- Even fixer uppers are (relatively) expensive at the moment. If/When the housing market finally cools off, we could be upside down even WITH doing any improvements and be forced to stay in a house that’s either too small for us or just not a good fit for a lot longer than planned.
- If we went right into buying a house rather than renting to get to know the area first, we might accidentally buy a house in a neighborhood or location that’s not a good fit for us, just because we wouldn’t be familiar with the area.
Things We’re Looking for in a Fixer-Upper or Lower-Cost House:
- 3+ bedrooms
- 1.5+ bathrooms
- A yard that can house the coop (ideally fenced in)
- A sticker price of less than $200K (ideally something significantly less, like in the $150K range, though that’s super hard to find and not have it to be a total junk heap)
- A house that would only need cosmetic fixes and general sprucing up in order to be sold later for a profit
- A house that’s at least 1300+ square feet
- A location that’s within 15 minutes of Matt’s work
Option 3: Buying Our “Ideal” Home
I hesitate to say “forever” home here, just because we have no idea if we’re going to be down in this area for the next twelve months or the next 50 years. However, having owned a home already, we DO have a much better idea of what kind of features we would love in a home that we were going to stay in for a long time, whether or not it’s something we stay in “forever” or not. Basically, we would be purchasing this kind of home with the understanding that we would at least be planning on staying there for the foreseeable future (unlike with a rental or with buying a fixer upper, where the plan would always be to stay there only temporarily).
Pros of Buying Our Ideal Home
- We would be getting a house with ample space and yard for us to comfortable grow as a family without any worries about running out of space in the future or “needing” to move for house-related reasons
- Since we would be planning on staying there long-term, we would be highly motivated to really make the space “ours,” which would include doing things with long-term benefits like making the house more energy efficient, planting fruit trees, etc.
- We would be able to really put down roots in the community and neighborhood and would be more motivated from the get-go to be very social
- We wouldn’t have to worry (as much) about having to uproot our children from their schools, friends, etc. in a few years
- We would be able to see if some of our dreams are really what we want (like owning more animals, running a backyard flower farm, etc.)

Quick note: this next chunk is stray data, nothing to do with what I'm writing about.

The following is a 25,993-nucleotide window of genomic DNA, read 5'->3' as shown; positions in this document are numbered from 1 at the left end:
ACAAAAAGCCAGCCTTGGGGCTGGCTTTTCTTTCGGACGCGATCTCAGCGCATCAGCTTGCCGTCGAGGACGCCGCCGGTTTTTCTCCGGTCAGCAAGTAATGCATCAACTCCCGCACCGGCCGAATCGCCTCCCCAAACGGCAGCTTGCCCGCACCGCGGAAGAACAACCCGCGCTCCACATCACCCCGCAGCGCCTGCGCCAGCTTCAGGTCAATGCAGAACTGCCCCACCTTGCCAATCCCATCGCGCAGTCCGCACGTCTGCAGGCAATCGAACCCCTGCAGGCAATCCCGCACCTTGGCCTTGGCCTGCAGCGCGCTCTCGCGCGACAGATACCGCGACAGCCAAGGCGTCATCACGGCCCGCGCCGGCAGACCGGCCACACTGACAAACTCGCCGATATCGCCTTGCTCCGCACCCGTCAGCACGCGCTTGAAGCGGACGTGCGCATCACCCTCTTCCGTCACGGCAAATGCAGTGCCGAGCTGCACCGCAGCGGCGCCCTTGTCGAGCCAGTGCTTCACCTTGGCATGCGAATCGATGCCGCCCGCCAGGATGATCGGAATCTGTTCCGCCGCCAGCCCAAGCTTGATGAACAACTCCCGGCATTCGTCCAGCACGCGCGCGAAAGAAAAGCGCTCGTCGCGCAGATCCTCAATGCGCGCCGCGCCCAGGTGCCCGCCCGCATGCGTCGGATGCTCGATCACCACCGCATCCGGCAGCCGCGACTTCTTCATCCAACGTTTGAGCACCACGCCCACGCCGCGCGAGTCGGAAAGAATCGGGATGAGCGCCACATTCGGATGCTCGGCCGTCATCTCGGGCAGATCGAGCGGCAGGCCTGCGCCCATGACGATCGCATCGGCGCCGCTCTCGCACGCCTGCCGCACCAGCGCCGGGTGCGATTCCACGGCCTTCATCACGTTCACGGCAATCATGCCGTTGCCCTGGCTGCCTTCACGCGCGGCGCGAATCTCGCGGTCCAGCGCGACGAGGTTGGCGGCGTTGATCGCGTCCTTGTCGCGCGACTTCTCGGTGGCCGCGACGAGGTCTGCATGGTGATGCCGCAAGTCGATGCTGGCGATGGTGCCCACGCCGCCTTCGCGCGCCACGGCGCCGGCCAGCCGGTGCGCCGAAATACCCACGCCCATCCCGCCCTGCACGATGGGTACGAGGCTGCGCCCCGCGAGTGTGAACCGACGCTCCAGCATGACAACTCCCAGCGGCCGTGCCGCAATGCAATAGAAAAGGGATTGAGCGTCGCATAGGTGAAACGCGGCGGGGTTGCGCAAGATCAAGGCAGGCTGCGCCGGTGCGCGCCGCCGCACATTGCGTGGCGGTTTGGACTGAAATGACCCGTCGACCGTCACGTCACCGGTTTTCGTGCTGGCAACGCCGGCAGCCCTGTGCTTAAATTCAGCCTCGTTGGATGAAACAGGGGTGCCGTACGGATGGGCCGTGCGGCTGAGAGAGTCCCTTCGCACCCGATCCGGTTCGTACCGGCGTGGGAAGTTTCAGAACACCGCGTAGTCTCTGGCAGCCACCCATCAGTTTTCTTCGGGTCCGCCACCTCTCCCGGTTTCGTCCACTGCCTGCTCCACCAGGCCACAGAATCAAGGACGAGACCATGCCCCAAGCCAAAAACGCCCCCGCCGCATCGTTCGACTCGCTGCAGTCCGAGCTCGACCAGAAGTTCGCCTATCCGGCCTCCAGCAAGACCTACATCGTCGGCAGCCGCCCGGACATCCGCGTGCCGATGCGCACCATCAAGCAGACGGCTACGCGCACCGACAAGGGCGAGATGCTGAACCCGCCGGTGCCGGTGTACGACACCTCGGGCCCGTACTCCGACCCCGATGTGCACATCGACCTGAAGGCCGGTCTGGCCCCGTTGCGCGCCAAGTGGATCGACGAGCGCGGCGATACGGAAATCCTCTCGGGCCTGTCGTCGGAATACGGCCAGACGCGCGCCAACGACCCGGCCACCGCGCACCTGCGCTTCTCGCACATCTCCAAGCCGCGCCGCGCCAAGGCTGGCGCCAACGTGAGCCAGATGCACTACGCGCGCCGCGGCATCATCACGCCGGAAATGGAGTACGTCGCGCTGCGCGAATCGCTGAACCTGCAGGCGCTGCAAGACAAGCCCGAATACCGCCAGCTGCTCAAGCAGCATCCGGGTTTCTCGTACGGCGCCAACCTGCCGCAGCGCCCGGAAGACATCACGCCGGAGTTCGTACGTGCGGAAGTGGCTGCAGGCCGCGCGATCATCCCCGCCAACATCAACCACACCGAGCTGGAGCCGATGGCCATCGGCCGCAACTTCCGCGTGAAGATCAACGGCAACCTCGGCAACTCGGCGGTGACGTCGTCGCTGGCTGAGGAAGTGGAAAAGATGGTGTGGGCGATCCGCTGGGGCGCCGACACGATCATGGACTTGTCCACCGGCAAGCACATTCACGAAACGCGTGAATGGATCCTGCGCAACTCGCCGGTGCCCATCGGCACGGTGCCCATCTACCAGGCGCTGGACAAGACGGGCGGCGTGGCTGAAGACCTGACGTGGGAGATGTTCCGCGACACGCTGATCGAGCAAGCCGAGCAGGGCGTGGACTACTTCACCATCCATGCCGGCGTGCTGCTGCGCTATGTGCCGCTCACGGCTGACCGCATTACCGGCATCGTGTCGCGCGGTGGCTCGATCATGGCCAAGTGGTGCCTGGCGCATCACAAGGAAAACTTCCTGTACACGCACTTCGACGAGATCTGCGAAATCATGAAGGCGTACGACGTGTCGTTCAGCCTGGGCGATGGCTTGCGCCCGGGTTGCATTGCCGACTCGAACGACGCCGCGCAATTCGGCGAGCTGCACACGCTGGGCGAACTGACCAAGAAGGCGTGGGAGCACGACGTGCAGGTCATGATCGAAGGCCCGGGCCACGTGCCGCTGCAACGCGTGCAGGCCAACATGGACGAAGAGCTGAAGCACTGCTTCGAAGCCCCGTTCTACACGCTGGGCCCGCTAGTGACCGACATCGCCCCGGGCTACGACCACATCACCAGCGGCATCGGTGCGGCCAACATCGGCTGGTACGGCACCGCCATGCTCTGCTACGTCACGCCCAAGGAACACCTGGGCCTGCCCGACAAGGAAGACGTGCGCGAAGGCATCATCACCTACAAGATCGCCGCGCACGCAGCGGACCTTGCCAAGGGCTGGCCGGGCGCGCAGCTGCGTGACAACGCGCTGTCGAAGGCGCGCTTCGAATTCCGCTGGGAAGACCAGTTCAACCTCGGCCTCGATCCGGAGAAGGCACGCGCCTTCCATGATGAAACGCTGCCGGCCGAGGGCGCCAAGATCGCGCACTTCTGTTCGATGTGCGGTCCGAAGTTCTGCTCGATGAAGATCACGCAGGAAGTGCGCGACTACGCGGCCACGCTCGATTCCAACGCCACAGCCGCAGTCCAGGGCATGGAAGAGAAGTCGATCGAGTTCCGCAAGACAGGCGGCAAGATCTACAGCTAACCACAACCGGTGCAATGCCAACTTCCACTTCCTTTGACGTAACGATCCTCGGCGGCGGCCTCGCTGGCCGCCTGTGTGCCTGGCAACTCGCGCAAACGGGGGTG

- We would be in a house that we would likely love from the get-go
Cons of Buying Our Ideal Home
- Cost is obviously a big factor in this one—chances are slim that we would be able to find our ideal home without going pretty much to the top end of our budget, which is always going to be risky, especially in such uncertain economic times as these
- The chances of our ideal home coming up in our price range right now are almost zero. With so few houses coming up on the market period, it is pretty unlikely that if by some miracle our house did come up that we would even get it, just because anything like that tends to get multiple offers within 24 hours and incite bidding wars.
- Once again, if we were to find that we disliked the area, any house purchase would probably set us up for losing money unless we were able to hold out for at least two years AND if the market doesn’t dip too much.
Things We’re Looking For in Our Ideal Home
- 4+ Bedrooms
- 2-3 Bathrooms, with a Master Bathroom
- A decent-sized, well-laid-out kitchen with plenty of storage
- A two-car garage
- A large yard (we would LOVE at least 2+ acres, but even 0.5+ acre would be awesome)
- Either an open layout or plenty of space in the living/dining room area to entertain
- A room or bonus space to use as a toy room/family room
- 2000+ square feet
- Plenty of storage
- Air conditioning (so many houses down in this area don’t have this!)
- We’re fine if it’s dated or if the yard needs some cleaning up, but we don’t want anything that really must have major work to make it livable
As you can tell, we’ve thought about it a lot, and we’re not really sure what’s going to happen over the next few months—a lot will just depend on timing and on what comes up on the market.
Here’s the real question: What would YOU do? Any advice?